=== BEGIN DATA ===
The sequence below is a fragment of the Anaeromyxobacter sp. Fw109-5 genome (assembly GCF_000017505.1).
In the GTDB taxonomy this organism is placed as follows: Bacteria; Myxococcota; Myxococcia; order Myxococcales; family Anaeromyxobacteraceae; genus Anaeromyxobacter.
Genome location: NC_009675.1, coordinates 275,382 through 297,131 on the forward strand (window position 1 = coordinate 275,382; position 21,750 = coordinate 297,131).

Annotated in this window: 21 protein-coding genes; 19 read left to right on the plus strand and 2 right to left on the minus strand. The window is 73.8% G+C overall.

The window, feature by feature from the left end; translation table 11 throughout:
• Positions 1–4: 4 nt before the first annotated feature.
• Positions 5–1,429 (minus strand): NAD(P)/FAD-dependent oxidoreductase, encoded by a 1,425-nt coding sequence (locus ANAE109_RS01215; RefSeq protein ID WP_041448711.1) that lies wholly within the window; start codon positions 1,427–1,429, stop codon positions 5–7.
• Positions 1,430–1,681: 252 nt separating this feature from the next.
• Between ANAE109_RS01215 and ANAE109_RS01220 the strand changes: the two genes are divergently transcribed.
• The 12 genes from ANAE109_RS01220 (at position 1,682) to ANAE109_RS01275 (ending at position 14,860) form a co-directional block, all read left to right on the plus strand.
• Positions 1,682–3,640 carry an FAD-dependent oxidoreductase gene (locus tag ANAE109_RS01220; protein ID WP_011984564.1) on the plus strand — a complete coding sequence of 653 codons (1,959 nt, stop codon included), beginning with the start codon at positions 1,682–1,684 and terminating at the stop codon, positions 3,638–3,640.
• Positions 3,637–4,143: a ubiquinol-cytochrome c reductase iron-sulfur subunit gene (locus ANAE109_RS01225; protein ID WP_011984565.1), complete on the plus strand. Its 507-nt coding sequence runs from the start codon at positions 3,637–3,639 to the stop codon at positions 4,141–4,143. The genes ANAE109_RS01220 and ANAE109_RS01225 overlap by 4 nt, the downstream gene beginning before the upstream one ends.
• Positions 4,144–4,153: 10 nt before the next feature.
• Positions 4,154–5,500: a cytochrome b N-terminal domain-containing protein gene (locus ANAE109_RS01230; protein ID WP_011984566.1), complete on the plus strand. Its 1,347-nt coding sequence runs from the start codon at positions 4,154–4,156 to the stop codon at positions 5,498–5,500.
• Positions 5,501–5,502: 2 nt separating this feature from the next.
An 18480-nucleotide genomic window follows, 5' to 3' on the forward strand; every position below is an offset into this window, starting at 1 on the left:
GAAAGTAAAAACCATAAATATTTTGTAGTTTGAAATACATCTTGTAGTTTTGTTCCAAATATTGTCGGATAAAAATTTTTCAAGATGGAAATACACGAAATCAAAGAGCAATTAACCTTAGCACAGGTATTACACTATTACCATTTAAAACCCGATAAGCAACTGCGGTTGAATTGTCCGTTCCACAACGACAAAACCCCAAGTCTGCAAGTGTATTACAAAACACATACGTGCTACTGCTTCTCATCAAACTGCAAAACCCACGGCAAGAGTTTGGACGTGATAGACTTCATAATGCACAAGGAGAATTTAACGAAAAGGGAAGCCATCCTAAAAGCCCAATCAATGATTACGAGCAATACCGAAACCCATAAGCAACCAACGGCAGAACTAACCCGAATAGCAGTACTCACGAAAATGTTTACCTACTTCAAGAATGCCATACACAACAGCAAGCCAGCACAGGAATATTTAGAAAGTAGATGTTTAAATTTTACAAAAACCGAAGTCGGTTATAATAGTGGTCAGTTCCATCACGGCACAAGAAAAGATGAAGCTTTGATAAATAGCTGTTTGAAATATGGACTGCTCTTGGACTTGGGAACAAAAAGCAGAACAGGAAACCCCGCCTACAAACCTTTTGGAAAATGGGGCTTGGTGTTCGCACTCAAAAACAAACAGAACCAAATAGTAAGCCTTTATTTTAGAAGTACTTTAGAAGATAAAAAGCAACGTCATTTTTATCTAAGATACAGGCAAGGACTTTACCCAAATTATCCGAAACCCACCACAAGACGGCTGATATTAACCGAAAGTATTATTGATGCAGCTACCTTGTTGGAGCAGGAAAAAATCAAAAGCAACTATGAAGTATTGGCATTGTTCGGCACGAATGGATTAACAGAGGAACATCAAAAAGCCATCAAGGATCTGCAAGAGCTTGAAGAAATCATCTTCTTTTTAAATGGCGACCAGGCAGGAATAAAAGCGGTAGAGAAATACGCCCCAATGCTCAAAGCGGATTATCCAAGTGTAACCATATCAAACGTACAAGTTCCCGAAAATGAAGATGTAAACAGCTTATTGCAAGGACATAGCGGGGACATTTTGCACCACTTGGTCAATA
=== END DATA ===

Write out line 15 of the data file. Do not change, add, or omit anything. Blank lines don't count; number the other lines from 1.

• Positions 5,501–5,502: 2 nt separating this feature from the next.